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Presently, Earth is the only known location where life exists in the Universe. This year the Nobel Prize in physics was awarded to three astronomers who proved, almost 20 years ago, that planets are common around stars beyond the solar system. Life comes in various forms, from cell-phone-toting organisms like humans to the ubiquitous micro-organisms that inhabit almost every square inch of the planet Earth, affecting almost everything that happens on it. It will likely be some time before it is possible to measure or detect life beyond the solar system, but the solar system offers a host of sites that might get a handle on how hard it is for life to start.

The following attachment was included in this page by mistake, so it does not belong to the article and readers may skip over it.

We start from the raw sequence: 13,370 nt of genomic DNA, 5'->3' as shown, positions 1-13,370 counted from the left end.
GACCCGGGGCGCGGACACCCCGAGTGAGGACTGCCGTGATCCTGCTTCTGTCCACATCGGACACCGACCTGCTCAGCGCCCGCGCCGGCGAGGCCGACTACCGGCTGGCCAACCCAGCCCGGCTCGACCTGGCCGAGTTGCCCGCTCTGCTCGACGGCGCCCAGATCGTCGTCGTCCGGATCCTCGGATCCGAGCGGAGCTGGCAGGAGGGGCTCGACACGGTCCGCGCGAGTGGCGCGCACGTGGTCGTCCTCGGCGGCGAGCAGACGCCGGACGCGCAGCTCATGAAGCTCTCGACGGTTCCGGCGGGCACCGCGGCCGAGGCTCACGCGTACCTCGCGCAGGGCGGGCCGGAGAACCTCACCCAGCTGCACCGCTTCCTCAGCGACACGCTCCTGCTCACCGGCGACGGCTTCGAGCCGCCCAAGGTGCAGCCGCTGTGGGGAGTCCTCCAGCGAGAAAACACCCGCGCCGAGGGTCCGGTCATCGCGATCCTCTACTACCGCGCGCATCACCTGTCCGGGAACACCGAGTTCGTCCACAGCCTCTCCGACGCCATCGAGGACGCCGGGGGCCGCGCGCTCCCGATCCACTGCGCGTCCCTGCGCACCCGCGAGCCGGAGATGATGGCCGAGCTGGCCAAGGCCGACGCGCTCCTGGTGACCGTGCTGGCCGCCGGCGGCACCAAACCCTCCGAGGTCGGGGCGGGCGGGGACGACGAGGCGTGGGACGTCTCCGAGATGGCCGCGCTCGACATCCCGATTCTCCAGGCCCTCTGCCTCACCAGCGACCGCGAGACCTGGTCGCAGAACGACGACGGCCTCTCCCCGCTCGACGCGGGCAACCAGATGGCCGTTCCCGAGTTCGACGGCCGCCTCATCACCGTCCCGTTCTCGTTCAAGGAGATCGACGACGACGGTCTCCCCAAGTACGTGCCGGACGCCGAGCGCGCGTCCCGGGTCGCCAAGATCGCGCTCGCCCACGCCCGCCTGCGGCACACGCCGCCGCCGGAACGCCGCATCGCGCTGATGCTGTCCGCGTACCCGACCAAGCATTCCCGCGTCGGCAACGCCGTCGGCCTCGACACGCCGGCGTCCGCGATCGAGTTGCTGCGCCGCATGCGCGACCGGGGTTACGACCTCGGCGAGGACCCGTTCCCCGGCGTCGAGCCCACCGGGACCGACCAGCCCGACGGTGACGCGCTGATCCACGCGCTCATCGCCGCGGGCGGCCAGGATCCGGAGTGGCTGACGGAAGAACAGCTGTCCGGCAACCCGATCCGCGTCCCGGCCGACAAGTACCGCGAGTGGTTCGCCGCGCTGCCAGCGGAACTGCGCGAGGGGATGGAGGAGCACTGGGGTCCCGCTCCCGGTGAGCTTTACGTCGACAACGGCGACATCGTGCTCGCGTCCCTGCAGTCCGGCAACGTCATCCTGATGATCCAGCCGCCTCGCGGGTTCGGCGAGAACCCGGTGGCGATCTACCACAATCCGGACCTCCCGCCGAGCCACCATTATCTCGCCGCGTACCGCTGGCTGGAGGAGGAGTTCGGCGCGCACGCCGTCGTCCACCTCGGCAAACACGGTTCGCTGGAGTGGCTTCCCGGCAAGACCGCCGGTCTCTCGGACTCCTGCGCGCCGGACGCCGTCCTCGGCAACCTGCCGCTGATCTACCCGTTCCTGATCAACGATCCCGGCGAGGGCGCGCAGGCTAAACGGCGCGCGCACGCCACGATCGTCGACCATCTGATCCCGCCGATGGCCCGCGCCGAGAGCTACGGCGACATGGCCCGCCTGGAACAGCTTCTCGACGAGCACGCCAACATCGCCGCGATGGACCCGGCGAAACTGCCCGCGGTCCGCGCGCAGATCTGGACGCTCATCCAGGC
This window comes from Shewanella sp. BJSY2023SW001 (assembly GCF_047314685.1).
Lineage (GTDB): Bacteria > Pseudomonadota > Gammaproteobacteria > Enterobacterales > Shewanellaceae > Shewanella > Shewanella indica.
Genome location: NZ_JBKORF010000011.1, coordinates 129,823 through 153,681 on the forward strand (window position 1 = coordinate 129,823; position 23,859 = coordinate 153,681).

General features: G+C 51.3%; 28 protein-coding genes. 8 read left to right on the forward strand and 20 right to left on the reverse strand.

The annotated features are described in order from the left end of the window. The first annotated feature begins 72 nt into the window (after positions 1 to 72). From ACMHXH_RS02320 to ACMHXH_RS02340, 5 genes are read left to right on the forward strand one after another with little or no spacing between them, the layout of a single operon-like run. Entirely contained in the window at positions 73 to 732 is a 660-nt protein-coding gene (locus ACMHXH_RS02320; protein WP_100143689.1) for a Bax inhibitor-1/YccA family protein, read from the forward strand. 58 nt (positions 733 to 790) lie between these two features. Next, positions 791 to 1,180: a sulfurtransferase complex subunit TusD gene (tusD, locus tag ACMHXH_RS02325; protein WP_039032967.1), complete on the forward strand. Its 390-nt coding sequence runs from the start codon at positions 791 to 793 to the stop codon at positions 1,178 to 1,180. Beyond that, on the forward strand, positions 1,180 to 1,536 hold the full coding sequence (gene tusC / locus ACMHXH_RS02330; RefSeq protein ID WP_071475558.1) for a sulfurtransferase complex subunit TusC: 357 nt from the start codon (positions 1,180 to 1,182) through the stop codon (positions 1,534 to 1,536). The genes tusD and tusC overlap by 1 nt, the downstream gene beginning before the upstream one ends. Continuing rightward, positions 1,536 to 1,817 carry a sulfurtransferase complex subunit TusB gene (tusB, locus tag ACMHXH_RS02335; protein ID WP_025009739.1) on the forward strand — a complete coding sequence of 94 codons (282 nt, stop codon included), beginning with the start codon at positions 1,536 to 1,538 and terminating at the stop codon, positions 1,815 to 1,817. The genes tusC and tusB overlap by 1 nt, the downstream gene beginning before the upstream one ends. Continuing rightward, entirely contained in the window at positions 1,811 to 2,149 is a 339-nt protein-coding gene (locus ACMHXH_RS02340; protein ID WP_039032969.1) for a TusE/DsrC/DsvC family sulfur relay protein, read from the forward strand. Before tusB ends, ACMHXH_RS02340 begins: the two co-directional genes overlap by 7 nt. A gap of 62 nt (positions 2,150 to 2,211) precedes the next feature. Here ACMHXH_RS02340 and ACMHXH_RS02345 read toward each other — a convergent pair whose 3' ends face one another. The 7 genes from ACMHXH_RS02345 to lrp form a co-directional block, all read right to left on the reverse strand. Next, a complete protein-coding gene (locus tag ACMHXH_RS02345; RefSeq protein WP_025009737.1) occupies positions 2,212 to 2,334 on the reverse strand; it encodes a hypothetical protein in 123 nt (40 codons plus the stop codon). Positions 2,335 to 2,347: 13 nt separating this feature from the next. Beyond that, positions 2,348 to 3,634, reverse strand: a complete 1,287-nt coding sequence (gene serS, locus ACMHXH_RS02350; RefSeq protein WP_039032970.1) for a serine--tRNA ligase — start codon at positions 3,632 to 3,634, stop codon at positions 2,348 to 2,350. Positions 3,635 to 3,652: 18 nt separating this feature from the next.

Mars is at the top of this list for two reasons. First, it is relatively close to Earth compared to the moons of Saturn and Jupiter (which are also considered good candidates for discovering life beyond Earth in the solar system, and are targeted for exploration in the coming decade). Second, Mars is extremely observable because it lacks a thick atmosphere like Venus, and so far, there are pretty good evidence that Mars' surface temperature and pressure hovers around the point liquid water -- considered essential for life -- can exist. Further, there is good evidence in the form of observable river deltas, and more recent measurements made on Mars' surface, that liquid water did in fact flow on Mars billions of years ago.

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Category: Science